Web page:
Nat. Gas Water Htr WITHOUT Pilot Light?

cynicJuly 2, 2008

I'm trying to find a local source for a 30-40 gallon natural gas water heater that doesn't use a pilot light. I have to replace my heater and it seems to me that it would be worth the money to go with an electronic ignition unit. Haven't done anything with water heaters in years.

A plumber quoted me a unit with a pilot light. I started looking for alternatives online. Seems like everything I see has a pilot light. I see conversion kits for $300-$500. Seems to me that if a non-pilot unit were $300-$400 more it would pay for itself easily over the life of the unit. Unless there's info I'm unaware of.

Now the problem. I'm hoping to make a decision today because I have some help to replace it, otherwise I'll have to hire it done.

Need some advice. Opinions please?

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hendricus

The pilot light will keep the water at temperature during non-use periods without the main burner coming on. Also the pilot keeps the area around the burner warm and dry so it reduces corrosion.

IMO you're savings over the life of the unit will be close to zero. Plus you will need an electrical hook-up to operate the unit.

    Bookmark   July 2, 2008 at 1:18PM
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pjb999

An interesting question as I wondered how one would deal with the pilot light question if one went to say, solar hw, understandably the cost arises, but in a situation with an alternate heat source and the tank acting as storage, it's a good question. I suppose electric would be one alternative, or on-demand with a passive storage tank would be another.

    Bookmark   July 3, 2008 at 2:06AM
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lazypup

The actual operating cost of a pilot flame is about $0.40 a month. I fail to see where there would be any significant savings.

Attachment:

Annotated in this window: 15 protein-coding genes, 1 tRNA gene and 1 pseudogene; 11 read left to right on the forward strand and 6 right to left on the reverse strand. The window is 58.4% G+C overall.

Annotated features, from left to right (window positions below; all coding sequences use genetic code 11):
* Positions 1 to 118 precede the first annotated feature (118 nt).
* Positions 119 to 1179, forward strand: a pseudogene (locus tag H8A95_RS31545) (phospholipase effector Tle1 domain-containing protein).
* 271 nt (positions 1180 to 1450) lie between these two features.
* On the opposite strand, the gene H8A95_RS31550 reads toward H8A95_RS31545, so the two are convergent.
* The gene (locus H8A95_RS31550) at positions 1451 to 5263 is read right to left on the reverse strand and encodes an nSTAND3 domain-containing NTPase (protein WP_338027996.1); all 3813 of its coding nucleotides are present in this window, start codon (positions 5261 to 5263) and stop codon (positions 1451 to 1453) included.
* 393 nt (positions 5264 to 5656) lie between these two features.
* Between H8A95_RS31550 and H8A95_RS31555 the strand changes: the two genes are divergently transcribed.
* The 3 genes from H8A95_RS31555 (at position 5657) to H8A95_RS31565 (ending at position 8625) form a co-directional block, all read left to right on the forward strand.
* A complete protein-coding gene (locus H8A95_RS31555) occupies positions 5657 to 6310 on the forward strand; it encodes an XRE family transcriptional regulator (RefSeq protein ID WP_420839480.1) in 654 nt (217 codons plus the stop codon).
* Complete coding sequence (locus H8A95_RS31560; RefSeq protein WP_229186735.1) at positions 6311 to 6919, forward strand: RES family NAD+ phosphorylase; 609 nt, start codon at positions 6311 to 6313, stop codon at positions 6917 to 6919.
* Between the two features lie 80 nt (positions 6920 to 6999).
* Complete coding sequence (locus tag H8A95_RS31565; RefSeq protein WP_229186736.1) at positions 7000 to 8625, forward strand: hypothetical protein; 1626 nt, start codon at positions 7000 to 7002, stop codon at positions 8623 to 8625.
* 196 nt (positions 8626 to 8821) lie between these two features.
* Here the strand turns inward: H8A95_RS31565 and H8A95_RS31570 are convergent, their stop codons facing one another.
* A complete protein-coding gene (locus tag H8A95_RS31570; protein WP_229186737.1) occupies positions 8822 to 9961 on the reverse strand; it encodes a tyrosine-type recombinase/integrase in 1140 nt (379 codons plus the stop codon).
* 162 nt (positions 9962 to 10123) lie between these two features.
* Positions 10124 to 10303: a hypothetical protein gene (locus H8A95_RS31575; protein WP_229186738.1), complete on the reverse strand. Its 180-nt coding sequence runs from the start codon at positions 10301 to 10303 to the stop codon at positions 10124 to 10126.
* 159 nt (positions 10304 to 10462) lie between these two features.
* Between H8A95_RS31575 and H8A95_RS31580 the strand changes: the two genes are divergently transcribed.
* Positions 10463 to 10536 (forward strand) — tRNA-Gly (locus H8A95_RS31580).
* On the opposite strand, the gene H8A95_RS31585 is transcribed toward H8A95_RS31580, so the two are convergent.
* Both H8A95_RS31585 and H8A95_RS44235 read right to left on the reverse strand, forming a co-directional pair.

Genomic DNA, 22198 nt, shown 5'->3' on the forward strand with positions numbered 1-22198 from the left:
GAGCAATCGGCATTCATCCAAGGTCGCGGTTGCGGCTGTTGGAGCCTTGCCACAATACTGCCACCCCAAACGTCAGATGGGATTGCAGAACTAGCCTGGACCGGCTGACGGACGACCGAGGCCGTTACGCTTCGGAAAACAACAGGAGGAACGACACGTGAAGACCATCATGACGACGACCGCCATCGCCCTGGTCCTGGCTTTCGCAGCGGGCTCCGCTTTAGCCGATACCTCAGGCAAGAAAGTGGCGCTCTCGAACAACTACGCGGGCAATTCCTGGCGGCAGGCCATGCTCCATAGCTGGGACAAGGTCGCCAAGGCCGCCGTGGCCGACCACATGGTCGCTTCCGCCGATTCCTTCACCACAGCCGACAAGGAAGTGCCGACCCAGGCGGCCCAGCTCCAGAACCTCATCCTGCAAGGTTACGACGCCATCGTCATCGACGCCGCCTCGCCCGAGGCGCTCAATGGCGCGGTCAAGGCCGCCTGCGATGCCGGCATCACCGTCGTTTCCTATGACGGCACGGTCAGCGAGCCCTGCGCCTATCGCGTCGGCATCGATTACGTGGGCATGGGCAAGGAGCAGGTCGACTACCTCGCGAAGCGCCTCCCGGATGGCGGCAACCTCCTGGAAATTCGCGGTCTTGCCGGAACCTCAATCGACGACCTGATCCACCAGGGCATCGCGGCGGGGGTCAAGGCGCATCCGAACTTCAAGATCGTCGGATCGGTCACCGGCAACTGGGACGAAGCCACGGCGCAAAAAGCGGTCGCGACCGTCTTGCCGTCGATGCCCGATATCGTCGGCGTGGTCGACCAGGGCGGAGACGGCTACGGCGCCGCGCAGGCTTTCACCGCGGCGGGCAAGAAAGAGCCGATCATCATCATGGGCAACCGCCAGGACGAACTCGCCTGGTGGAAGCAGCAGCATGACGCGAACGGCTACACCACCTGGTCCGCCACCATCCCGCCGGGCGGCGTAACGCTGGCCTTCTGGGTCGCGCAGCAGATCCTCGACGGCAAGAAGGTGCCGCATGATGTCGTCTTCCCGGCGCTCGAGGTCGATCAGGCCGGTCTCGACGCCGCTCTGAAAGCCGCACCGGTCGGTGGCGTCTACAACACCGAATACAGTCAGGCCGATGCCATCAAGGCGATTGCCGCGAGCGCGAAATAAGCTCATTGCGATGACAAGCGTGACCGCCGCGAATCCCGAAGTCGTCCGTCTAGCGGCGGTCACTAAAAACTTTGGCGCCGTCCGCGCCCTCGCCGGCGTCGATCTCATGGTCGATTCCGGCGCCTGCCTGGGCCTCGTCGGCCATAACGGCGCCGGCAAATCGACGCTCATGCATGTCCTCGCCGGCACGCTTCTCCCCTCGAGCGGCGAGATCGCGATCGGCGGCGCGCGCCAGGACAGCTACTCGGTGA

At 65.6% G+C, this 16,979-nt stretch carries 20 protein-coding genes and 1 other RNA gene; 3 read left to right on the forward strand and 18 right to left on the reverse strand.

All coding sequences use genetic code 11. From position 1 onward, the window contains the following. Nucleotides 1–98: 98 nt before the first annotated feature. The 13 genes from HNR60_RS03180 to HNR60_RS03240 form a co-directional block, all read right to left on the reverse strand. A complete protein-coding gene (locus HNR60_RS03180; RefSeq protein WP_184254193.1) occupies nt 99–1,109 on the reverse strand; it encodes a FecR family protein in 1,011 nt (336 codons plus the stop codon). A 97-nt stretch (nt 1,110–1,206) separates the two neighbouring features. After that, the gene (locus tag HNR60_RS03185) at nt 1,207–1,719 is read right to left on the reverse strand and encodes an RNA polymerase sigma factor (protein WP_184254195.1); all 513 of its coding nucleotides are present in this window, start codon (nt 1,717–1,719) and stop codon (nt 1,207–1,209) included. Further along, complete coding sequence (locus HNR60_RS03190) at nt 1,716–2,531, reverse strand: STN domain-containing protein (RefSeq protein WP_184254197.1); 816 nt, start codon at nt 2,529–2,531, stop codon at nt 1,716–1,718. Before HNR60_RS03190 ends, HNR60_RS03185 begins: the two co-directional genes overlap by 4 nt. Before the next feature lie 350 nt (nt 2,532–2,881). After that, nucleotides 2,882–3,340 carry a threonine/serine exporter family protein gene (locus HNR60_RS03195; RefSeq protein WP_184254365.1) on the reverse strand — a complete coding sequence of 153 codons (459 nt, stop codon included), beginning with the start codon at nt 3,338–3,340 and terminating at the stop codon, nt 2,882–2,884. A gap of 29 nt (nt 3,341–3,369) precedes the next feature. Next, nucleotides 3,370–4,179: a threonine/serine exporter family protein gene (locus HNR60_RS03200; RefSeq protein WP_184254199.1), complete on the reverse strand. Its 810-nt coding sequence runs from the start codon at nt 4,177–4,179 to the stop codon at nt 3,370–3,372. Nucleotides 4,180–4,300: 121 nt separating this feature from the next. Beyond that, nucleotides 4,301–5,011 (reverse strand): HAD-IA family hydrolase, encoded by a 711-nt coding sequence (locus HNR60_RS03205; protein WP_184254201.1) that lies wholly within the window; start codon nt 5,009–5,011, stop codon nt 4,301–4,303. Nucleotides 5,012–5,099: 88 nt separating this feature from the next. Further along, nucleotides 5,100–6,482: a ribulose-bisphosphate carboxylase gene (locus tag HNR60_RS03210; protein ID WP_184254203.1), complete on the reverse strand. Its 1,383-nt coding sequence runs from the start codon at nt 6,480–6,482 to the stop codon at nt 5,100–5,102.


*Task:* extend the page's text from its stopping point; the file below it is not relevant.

Bookmark   July 3, 2008 at 3:20AM
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shadow700

The actual operating cost of a pilot flame is about $0.40 a month. I fail to see where there would be any significant savings.

For units that I have seen the manufacturer's specs, pilots burn about 800 - 100 BTUs per hour. That is approximately 1 cubic foot of natural gas.

There are 720 hours in a month, which equals 7.2 CCF of gas. For our POCO, that's about $12 / mo.

Instead of looking for a standard gas hot water heater that has an electric ignition, you could look to a power vent unit. I can't speak for all models, but I have never seen one that wasn't an electric start.

    Bookmark   July 3, 2008 at 9:09AM
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hendricus

shadow700---Something isn't right here'

July '07 3CCF
Aug. '07 6CCF
Sept. '07 6CCF
Oct. '07 8CCF

This is in SW Mich. taken from the Consumers Power bill. We have a 40 gal. gas water heater with a pilot flame, only other gas appliance is the furnace. 2 person empty nester household and we vacation in the off season.